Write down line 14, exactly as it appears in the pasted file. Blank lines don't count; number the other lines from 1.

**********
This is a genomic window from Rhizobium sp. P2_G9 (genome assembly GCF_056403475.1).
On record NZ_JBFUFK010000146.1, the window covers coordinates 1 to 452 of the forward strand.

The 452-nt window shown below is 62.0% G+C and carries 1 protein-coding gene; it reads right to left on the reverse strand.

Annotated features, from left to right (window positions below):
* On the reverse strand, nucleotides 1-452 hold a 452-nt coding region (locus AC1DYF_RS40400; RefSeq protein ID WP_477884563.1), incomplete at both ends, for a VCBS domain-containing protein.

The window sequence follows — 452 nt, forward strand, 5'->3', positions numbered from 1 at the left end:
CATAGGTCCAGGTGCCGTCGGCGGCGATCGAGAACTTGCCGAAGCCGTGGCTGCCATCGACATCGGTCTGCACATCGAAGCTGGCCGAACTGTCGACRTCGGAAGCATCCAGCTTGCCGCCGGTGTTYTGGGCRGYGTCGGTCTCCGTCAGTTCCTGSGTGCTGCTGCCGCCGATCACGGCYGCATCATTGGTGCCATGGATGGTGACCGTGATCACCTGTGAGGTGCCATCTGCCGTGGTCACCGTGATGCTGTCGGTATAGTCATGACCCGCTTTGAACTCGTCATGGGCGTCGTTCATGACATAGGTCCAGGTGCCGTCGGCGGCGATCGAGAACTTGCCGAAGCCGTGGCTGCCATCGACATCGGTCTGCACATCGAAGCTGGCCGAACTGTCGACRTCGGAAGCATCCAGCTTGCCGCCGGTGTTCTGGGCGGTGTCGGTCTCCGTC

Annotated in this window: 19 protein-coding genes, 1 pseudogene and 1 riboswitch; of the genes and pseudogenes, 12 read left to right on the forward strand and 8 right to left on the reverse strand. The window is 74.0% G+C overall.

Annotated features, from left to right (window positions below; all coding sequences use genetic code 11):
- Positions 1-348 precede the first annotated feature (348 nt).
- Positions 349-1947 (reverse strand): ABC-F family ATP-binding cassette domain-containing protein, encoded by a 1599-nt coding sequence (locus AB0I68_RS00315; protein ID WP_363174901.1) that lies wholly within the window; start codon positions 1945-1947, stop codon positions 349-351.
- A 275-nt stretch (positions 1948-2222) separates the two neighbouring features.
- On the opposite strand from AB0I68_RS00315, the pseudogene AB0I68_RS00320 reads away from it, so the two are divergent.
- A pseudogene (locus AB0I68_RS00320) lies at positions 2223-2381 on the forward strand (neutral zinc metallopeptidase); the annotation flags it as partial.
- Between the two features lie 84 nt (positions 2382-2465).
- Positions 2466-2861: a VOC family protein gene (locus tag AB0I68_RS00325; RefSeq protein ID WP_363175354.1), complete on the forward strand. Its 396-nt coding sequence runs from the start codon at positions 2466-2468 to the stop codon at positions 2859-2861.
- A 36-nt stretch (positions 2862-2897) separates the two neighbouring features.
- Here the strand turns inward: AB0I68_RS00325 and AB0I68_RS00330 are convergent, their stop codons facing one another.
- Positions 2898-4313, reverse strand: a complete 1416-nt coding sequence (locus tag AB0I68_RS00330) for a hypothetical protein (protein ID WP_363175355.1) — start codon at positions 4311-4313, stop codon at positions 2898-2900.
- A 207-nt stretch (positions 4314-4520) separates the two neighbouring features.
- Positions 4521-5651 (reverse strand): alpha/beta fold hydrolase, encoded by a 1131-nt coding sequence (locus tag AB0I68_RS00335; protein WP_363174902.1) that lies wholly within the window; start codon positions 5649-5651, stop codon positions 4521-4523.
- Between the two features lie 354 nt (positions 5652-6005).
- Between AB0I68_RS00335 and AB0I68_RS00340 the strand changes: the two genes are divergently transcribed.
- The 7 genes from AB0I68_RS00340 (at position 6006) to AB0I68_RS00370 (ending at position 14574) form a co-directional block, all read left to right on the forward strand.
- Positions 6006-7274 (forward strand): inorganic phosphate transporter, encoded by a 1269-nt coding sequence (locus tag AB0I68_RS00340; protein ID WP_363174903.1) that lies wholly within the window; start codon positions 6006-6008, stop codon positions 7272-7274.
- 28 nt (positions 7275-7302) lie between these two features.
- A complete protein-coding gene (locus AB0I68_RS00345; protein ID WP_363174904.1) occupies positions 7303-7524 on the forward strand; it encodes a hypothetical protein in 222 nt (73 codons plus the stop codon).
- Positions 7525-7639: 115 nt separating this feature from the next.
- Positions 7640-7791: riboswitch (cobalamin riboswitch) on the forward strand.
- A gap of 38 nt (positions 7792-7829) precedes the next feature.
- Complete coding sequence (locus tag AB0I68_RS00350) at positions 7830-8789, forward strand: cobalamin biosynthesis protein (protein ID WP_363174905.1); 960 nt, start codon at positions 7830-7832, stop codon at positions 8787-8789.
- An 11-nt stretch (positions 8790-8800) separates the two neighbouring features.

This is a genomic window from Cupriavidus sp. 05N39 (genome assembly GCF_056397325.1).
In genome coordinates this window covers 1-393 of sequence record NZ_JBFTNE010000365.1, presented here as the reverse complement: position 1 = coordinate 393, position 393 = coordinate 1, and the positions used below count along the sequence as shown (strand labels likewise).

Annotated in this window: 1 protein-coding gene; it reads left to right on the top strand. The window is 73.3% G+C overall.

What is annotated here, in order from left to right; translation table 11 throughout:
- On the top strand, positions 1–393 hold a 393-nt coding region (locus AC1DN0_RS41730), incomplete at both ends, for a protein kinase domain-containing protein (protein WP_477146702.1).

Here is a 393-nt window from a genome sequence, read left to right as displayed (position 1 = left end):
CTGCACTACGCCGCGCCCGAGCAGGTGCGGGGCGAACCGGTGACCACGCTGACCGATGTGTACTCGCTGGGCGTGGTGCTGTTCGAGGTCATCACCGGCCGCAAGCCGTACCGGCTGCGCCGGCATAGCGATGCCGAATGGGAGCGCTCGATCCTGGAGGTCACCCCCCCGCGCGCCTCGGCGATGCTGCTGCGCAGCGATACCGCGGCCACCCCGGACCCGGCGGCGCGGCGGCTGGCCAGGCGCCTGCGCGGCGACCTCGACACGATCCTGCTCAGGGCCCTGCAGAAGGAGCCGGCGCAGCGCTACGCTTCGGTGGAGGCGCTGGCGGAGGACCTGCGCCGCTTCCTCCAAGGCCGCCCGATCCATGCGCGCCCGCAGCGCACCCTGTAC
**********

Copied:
- A pseudogene (locus AB0I68_RS00320) lies at positions 2223-2381 on the forward strand (neutral zinc metallopeptidase); the annotation flags it as partial.